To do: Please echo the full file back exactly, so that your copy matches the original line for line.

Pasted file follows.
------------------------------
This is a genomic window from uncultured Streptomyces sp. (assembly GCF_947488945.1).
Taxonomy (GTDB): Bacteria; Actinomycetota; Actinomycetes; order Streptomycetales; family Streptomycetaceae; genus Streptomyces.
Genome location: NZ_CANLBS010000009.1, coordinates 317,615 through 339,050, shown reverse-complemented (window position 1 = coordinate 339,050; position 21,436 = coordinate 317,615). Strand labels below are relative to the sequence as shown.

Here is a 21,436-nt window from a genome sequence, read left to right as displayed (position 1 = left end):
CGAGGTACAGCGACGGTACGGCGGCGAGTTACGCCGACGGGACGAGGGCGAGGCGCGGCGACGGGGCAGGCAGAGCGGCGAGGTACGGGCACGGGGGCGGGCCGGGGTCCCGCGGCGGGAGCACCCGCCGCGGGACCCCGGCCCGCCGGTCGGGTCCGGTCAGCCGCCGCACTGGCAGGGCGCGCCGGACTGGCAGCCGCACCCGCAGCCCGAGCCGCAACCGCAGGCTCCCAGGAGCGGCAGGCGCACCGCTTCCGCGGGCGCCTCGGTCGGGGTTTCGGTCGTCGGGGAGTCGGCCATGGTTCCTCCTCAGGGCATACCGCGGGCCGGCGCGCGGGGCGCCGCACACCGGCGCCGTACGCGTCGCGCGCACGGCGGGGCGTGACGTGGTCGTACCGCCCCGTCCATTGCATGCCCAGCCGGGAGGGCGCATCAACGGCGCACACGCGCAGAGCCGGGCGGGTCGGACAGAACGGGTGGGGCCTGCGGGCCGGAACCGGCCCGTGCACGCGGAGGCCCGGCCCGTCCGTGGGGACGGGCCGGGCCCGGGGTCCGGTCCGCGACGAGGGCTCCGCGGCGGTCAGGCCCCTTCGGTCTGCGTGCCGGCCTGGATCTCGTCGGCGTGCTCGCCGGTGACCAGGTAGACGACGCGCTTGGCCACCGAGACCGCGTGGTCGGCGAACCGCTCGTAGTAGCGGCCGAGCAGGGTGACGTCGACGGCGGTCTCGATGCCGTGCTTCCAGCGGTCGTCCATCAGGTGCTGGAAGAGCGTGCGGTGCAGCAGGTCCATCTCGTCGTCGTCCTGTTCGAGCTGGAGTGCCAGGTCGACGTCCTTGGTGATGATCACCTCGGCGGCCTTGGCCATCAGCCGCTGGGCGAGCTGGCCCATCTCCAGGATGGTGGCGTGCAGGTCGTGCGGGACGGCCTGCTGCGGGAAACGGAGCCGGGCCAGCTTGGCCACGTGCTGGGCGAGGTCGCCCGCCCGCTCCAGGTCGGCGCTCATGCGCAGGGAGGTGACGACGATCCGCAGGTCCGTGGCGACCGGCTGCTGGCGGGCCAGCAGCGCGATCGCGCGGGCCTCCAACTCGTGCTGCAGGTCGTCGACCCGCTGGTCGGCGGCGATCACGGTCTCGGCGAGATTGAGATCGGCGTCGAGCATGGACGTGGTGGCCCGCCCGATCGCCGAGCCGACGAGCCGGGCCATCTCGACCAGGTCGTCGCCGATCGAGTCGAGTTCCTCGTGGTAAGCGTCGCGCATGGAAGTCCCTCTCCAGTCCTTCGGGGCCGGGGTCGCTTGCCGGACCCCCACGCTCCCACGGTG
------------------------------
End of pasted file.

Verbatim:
This is a genomic window from uncultured Streptomyces sp. (assembly GCF_947488945.1).
Taxonomy (GTDB): Bacteria; Actinomycetota; Actinomycetes; order Streptomycetales; family Streptomycetaceae; genus Streptomyces.
Genome location: NZ_CANLBS010000009.1, coordinates 317,615 through 339,050, shown reverse-complemented (window position 1 = coordinate 339,050; position 21,436 = coordinate 317,615). Strand labels below are relative to the sequence as shown.

Here is a 21,436-nt window from a genome sequence, read left to right as displayed (position 1 = left end):
CGAGGTACAGCGACGGTACGGCGGCGAGTTACGCCGACGGGACGAGGGCGAGGCGCGGCGACGGGGCAGGCAGAGCGGCGAGGTACGGGCACGGGGGCGGGCCGGGGTCCCGCGGCGGGAGCACCCGCCGCGGGACCCCGGCCCGCCGGTCGGGTCCGGTCAGCCGCCGCACTGGCAGGGCGCGCCGGACTGGCAGCCGCACCCGCAGCCCGAGCCGCAACCGCAGGCTCCCAGGAGCGGCAGGCGCACCGCTTCCGCGGGCGCCTCGGTCGGGGTTTCGGTCGTCGGGGAGTCGGCCATGGTTCCTCCTCAGGGCATACCGCGGGCCGGCGCGCGGGGCGCCGCACACCGGCGCCGTACGCGTCGCGCGCACGGCGGGGCGTGACGTGGTCGTACCGCCCCGTCCATTGCATGCCCAGCCGGGAGGGCGCATCAACGGCGCACACGCGCAGAGCCGGGCGGGTCGGACAGAACGGGTGGGGCCTGCGGGCCGGAACCGGCCCGTGCACGCGGAGGCCCGGCCCGTCCGTGGGGACGGGCCGGGCCCGGGGTCCGGTCCGCGACGAGGGCTCCGCGGCGGTCAGGCCCCTTCGGTCTGCGTGCCGGCCTGGATCTCGTCGGCGTGCTCGCCGGTGACCAGGTAGACGACGCGCTTGGCCACCGAGACCGCGTGGTCGGCGAACCGCTCGTAGTAGCGGCCGAGCAGGGTGACGTCGACGGCGGTCTCGATGCCGTGCTTCCAGCGGTCGTCCATCAGGTGCTGGAAGAGCGTGCGGTGCAGCAGGTCCATCTCGTCGTCGTCCTGTTCGAGCTGGAGTGCCAGGTCGACGTCCTTGGTGATGATCACCTCGGCGGCCTTGGCCATCAGCCGCTGGGCGAGCTGGCCCATCTCCAGGATGGTGGCGTGCAGGTCGTGCGGGACGGCCTGCTGCGGGAAACGGAGCCGGGCCAGCTTGGCCACGTGCTGGGCGAGGTCGCCCGCCCGCTCCAGGTCGGCGCTCATGCGCAGGGAGGTGACGACGATCCGCAGGTCCGTGGCGACCGGCTGCTGGCGGGCCAGCAGCGCGATCGCGCGGGCCTCCAACTCGTGCTGCAGGTCGTCGACCCGCTGGTCGGCGGCGATCACGGTCTCGGCGAGATTGAGATCGGCGTCGAGCATGGACGTGGTGGCCCGCCCGATCGCCGAGCCGACGAGCCGGGCCATCTCGACCAGGTCGTCGCCGATCGAGTCGAGTTCCTCGTGGTAAGCGTCGCGCATGGAAGTCCCTCTCCAGTCCTTCGGGGCCGGGGTCGCTTGCCGGACCCCCACGCTCCCACGGTG